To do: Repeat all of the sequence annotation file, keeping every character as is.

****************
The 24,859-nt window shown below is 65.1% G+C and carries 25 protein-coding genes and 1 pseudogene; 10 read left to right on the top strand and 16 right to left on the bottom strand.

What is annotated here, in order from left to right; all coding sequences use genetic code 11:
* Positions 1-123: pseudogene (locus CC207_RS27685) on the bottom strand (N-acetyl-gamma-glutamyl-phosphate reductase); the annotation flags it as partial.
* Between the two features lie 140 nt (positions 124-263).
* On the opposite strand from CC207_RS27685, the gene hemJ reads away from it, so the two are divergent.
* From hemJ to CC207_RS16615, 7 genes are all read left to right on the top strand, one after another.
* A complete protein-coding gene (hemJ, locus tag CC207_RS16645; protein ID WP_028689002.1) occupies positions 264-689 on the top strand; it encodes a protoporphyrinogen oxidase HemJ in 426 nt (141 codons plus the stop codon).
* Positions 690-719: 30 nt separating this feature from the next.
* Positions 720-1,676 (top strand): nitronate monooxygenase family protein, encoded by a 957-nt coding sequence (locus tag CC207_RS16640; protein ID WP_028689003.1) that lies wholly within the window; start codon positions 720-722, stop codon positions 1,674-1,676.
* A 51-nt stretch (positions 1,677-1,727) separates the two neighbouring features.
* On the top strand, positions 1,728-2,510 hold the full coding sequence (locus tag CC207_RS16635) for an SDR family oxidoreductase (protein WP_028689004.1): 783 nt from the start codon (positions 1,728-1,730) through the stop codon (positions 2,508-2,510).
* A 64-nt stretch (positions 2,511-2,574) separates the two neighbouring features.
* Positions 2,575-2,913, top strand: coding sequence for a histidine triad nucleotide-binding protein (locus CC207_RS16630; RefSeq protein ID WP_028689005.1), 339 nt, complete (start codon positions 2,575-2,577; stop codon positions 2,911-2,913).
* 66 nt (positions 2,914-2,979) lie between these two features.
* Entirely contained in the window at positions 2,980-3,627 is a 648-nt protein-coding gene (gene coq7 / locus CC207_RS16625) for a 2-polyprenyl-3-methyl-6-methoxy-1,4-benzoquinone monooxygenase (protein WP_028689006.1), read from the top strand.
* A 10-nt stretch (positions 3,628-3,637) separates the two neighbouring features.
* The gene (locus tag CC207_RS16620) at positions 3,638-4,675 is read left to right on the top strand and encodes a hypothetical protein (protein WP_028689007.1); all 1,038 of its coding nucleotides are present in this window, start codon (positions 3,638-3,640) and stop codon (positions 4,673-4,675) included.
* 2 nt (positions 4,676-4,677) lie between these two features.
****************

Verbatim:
The 24,859-nt window shown below is 65.1% G+C and carries 25 protein-coding genes and 1 pseudogene; 10 read left to right on the top strand and 16 right to left on the bottom strand.

What is annotated here, in order from left to right; all coding sequences use genetic code 11:
* Positions 1-123: pseudogene (locus CC207_RS27685) on the bottom strand (N-acetyl-gamma-glutamyl-phosphate reductase); the annotation flags it as partial.
* Between the two features lie 140 nt (positions 124-263).
* On the opposite strand from CC207_RS27685, the gene hemJ reads away from it, so the two are divergent.
* From hemJ to CC207_RS16615, 7 genes are all read left to right on the top strand, one after another.
* A complete protein-coding gene (hemJ, locus tag CC207_RS16645; protein ID WP_028689002.1) occupies positions 264-689 on the top strand; it encodes a protoporphyrinogen oxidase HemJ in 426 nt (141 codons plus the stop codon).
* Positions 690-719: 30 nt separating this feature from the next.
* Positions 720-1,676 (top strand): nitronate monooxygenase family protein, encoded by a 957-nt coding sequence (locus tag CC207_RS16640; protein ID WP_028689003.1) that lies wholly within the window; start codon positions 720-722, stop codon positions 1,674-1,676.
* A 51-nt stretch (positions 1,677-1,727) separates the two neighbouring features.
* On the top strand, positions 1,728-2,510 hold the full coding sequence (locus tag CC207_RS16635) for an SDR family oxidoreductase (protein WP_028689004.1): 783 nt from the start codon (positions 1,728-1,730) through the stop codon (positions 2,508-2,510).
* A 64-nt stretch (positions 2,511-2,574) separates the two neighbouring features.
* Positions 2,575-2,913, top strand: coding sequence for a histidine triad nucleotide-binding protein (locus CC207_RS16630; RefSeq protein ID WP_028689005.1), 339 nt, complete (start codon positions 2,575-2,577; stop codon positions 2,911-2,913).
* 66 nt (positions 2,914-2,979) lie between these two features.
* Entirely contained in the window at positions 2,980-3,627 is a 648-nt protein-coding gene (gene coq7 / locus CC207_RS16625) for a 2-polyprenyl-3-methyl-6-methoxy-1,4-benzoquinone monooxygenase (protein WP_028689006.1), read from the top strand.
* A 10-nt stretch (positions 3,628-3,637) separates the two neighbouring features.
* The gene (locus tag CC207_RS16620) at positions 3,638-4,675 is read left to right on the top strand and encodes a hypothetical protein (protein WP_028689007.1); all 1,038 of its coding nucleotides are present in this window, start codon (positions 3,638-3,640) and stop codon (positions 4,673-4,675) included.
* 2 nt (positions 4,676-4,677) lie between these two features.